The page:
The headlines on Thursday were that the EU had agreed a banking union; by Friday the news was the fiscal union will be postponed, indefinitely. A case of good news, followed by bad news?
Absolutely not. The main economic purpose of a banking union is bank resolution and deposit insurance. The first of the two is clearly fiscal in nature. Angela Merkel has made it clear that Berlin is not ready to pay for the resolution of other people’s banks. At last week’s European summit the German chancellor said she rejected a mutualisation of debt and hidden transfer payments. In other words: just as she rejected a fiscal union, she will also reject a bank resolution mechanism that does what such a policy is supposed to do – take taxpayers’ money and rescue a bank.
The most I would expect is a small resolution fund, financed by the banks themselves – something too small to do the job. Without a real resolution mechanism, there can be no banking union either. So what happened last week was the political process stalled in a very big way.
One can criticise Merkel’s position, but not her lack of clarity. She has been making those points repeatedly. I expect that whoever is going to be German chancellor after the federal elections next September will uphold that position.
What has been agreed last week is virtually cost-free – a single supervisory mechanism for about 1 per cent of the banks in the eurozone, based at the European Central Bank. To maintain the pretence of progress, the heads of state and government have asked the European Commission to come up with a proposal for a resolution regime in 2013, ready for 2014.
What matters is not whether they will reach agreement, but the substance of that deal. If you study the details of what was agreed last week, the substance evaporates. The common supervisory structure will affect only about 100 to 150 banks out of a total of 6,000 – those with assets of more than €30 billion. The ECB can usurp supervisory powers from national regulators but the rules of engagement are not clear. Wolfgang Schuble, the German finance minister, said when he left the meeting that the ECB would need to make a well-argued case. But it is not clear how this would work in practice.
The division into larger and smaller banks certainly makes no economic sense. History tells us that banking crises do not usually originate with the largest banks, but often with smaller, fast-expanding banks – US savings and loans, or more recently Spanish cajas. Small- to medium-sized banks now have an incentive to offload assets into off-balance sheet vehicles, or to split into smaller units, so they can avoid falling under the ECB’s tougher regulatory regime.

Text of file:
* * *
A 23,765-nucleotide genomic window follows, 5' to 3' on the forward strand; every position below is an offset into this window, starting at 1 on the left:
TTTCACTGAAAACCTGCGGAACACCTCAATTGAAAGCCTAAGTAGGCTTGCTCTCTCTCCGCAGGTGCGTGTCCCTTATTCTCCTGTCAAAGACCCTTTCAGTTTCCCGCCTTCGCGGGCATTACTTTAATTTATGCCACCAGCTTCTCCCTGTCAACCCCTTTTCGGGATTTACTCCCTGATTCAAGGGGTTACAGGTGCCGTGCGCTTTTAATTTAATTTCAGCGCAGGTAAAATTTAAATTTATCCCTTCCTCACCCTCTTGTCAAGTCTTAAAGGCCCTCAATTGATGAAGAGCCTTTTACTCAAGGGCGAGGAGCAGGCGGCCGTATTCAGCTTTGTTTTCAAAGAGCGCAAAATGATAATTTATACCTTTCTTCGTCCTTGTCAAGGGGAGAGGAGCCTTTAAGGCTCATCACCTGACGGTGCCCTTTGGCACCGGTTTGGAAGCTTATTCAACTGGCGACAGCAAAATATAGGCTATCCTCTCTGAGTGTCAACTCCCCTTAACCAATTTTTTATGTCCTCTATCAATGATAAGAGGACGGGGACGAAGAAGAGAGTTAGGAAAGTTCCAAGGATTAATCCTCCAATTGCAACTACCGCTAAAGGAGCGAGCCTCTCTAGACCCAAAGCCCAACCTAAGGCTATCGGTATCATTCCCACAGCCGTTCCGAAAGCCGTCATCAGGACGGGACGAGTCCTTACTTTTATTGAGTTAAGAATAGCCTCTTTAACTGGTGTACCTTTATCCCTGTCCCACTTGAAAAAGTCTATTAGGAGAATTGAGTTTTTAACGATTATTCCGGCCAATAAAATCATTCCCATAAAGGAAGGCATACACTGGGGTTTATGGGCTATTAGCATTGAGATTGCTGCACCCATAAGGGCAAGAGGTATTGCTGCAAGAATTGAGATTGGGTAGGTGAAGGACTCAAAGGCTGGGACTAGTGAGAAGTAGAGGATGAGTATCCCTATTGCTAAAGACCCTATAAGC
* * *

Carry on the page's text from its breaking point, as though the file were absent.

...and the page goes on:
The €30 billion will become a kind of target to circumvent. The practical outcome of this agreement will be a two-tier banking system, one for large banks, one for small banks.
There is another damaging division that runs along national borders. Most of France will be inside the new union; a large part of Germany will be outside. So instead of a banking union, you have the exact opposite: a fractured banking system. If there are hardly any German banks in this new system, why should one expect Berlin to take part in a resolution system?
So how is such a fractured two-tier banking union without an effective resolution system going to work? My guess is it will work through forbearance. The ECB will deal with failing banks just as the eurogroup has been dealing with failing states. It will replace existing debt with new debt, and impose conditions. And just as the eurozone will never allow one of its members to default, the ECB will never close down a bank. Bank resolution thus becomes a euphemism for exactly the opposite.
So this will be about the pretence of resolution, not real resolution. There is a parallel with the ECB’s program of outright monetary transactions. This was intended to provide temporary support to sovereign bond markets, but it has not yet been triggered, and may never be. Its main purpose was to send a signal that the ECB accepts the role of buyer of last resort – even if it never buys. The role of the OMT and the banking union is to keep up appearances.
When Mario Draghi, the ECB president, announced the OMT, the consensus was that it would give governments time to put the policies and institutional changes in place. What happened was that the OMT has killed any appetite for a fiscal union, and has turned the banking union into a phantom.
The effect of the OMT will be negative in the long run because it has provided policy makers with a false sense of security. That was not the intention but the effect. When the crisis returns, as I expect, in 2013, Mr Draghi will be on his own, responsible for failing banks, failing states and a depression in the periphery. I am intrigued to see how he is going to do that.
Copyright The Financial Times Limited 2012.